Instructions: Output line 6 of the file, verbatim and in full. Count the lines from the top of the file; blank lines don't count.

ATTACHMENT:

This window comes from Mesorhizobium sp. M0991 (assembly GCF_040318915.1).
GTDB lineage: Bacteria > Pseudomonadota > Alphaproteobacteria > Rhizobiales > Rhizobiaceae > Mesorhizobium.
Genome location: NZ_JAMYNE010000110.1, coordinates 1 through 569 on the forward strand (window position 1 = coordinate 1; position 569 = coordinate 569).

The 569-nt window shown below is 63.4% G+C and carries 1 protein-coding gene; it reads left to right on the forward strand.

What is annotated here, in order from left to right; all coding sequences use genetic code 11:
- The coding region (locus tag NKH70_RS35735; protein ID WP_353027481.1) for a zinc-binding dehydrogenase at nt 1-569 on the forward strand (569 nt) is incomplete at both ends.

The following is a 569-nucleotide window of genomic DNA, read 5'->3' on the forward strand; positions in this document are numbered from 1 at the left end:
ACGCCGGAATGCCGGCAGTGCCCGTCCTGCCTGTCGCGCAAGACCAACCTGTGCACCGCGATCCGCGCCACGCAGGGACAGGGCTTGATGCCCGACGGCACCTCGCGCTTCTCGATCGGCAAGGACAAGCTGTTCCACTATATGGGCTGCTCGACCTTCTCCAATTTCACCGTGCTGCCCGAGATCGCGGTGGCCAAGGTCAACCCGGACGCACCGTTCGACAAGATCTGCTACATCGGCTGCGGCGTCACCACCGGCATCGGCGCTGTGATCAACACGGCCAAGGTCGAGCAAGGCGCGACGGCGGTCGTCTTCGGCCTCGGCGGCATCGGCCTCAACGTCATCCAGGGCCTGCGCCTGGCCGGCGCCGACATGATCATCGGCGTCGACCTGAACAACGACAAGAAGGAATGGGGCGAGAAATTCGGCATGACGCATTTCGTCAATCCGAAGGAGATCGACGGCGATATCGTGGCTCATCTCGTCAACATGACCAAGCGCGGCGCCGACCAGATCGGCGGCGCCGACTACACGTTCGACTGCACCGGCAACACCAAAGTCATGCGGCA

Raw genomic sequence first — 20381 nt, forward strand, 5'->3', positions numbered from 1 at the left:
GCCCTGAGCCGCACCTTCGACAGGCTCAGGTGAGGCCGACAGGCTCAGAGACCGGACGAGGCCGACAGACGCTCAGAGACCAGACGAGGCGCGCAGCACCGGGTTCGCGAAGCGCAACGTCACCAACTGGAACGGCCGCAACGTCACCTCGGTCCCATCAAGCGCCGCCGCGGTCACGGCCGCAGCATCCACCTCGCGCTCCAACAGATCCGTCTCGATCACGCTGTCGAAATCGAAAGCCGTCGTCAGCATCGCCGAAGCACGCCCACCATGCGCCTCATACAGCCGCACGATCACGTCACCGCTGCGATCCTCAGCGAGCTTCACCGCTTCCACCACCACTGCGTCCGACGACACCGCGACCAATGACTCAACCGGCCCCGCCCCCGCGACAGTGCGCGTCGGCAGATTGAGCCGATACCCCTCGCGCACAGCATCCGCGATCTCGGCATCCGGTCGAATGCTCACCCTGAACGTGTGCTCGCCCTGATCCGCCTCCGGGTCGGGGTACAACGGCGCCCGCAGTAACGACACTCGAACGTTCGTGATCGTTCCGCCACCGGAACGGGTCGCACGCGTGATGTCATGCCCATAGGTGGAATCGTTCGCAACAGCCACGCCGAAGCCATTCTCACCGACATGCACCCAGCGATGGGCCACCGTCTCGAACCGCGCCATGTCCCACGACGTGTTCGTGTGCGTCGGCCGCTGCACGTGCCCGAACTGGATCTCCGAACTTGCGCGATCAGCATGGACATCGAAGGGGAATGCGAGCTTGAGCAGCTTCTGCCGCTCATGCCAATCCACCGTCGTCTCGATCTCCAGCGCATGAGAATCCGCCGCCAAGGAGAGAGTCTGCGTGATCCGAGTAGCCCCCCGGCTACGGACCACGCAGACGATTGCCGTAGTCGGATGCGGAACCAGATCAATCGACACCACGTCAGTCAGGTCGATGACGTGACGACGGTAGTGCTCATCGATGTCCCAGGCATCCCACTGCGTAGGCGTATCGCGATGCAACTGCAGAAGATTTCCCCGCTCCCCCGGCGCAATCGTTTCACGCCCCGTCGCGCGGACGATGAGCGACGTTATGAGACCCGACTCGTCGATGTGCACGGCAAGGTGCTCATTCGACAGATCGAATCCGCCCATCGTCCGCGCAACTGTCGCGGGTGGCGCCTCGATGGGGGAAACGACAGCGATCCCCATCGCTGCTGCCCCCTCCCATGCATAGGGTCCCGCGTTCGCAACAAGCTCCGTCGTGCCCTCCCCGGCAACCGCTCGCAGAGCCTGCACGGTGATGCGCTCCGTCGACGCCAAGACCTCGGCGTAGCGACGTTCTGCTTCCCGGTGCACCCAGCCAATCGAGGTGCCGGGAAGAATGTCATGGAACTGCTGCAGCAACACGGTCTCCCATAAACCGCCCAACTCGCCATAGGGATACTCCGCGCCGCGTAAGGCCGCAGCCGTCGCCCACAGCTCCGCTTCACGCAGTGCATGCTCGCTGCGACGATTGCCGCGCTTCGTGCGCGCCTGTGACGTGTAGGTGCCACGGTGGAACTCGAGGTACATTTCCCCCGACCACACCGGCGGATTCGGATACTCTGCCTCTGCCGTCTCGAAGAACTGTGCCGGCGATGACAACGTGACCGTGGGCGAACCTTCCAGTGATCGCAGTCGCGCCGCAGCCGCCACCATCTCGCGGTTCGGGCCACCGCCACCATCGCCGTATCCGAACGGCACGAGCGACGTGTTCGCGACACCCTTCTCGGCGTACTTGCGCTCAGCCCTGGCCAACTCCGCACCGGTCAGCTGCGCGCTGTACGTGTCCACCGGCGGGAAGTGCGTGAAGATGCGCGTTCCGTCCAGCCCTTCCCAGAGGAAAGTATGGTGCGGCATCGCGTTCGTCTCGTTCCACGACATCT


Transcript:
- The coding region (locus tag NKH70_RS35735; protein ID WP_353027481.1) for a zinc-binding dehydrogenase at nt 1-569 on the forward strand (569 nt) is incomplete at both ends.